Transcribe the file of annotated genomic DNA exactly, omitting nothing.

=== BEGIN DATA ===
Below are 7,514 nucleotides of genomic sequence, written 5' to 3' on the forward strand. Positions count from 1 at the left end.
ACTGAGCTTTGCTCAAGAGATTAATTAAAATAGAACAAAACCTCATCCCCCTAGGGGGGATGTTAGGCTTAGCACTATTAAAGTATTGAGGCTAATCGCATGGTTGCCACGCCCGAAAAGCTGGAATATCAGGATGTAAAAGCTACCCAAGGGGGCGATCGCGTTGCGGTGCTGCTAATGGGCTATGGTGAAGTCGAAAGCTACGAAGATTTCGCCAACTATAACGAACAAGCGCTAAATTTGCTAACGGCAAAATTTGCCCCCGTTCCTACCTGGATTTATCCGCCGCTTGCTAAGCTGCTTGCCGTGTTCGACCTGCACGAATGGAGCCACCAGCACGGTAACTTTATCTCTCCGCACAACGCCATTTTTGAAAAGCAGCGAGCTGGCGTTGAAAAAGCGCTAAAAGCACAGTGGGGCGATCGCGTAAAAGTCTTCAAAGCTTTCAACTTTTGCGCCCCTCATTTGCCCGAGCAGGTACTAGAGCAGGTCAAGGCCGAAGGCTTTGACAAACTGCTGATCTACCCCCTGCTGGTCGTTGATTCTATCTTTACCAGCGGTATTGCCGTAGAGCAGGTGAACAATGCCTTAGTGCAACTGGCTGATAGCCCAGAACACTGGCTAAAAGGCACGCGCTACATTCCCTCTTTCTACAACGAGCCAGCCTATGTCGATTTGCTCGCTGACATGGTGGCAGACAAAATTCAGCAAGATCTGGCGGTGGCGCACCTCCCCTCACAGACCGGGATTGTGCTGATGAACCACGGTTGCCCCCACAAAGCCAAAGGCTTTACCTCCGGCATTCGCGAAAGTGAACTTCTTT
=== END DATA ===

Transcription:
Below are 7,514 nucleotides of genomic sequence, written 5' to 3' on the forward strand. Positions count from 1 at the left end.
ACTGAGCTTTGCTCAAGAGATTAATTAAAATAGAACAAAACCTCATCCCCCTAGGGGGGATGTTAGGCTTAGCACTATTAAAGTATTGAGGCTAATCGCATGGTTGCCACGCCCGAAAAGCTGGAATATCAGGATGTAAAAGCTACCCAAGGGGGCGATCGCGTTGCGGTGCTGCTAATGGGCTATGGTGAAGTCGAAAGCTACGAAGATTTCGCCAACTATAACGAACAAGCGCTAAATTTGCTAACGGCAAAATTTGCCCCCGTTCCTACCTGGATTTATCCGCCGCTTGCTAAGCTGCTTGCCGTGTTCGACCTGCACGAATGGAGCCACCAGCACGGTAACTTTATCTCTCCGCACAACGCCATTTTTGAAAAGCAGCGAGCTGGCGTTGAAAAAGCGCTAAAAGCACAGTGGGGCGATCGCGTAAAAGTCTTCAAAGCTTTCAACTTTTGCGCCCCTCATTTGCCCGAGCAGGTACTAGAGCAGGTCAAGGCCGAAGGCTTTGACAAACTGCTGATCTACCCCCTGCTGGTCGTTGATTCTATCTTTACCAGCGGTATTGCCGTAGAGCAGGTGAACAATGCCTTAGTGCAACTGGCTGATAGCCCAGAACACTGGCTAAAAGGCACGCGCTACATTCCCTCTTTCTACAACGAGCCAGCCTATGTCGATTTGCTCGCTGACATGGTGGCAGACAAAATTCAGCAAGATCTGGCGGTGGCGCACCTCCCCTCACAGACCGGGATTGTGCTGATGAACCACGGTTGCCCCCACAAAGCCAAAGGCTTTACCTCCGGCATTCGCGAAAGTGAACTTCTTT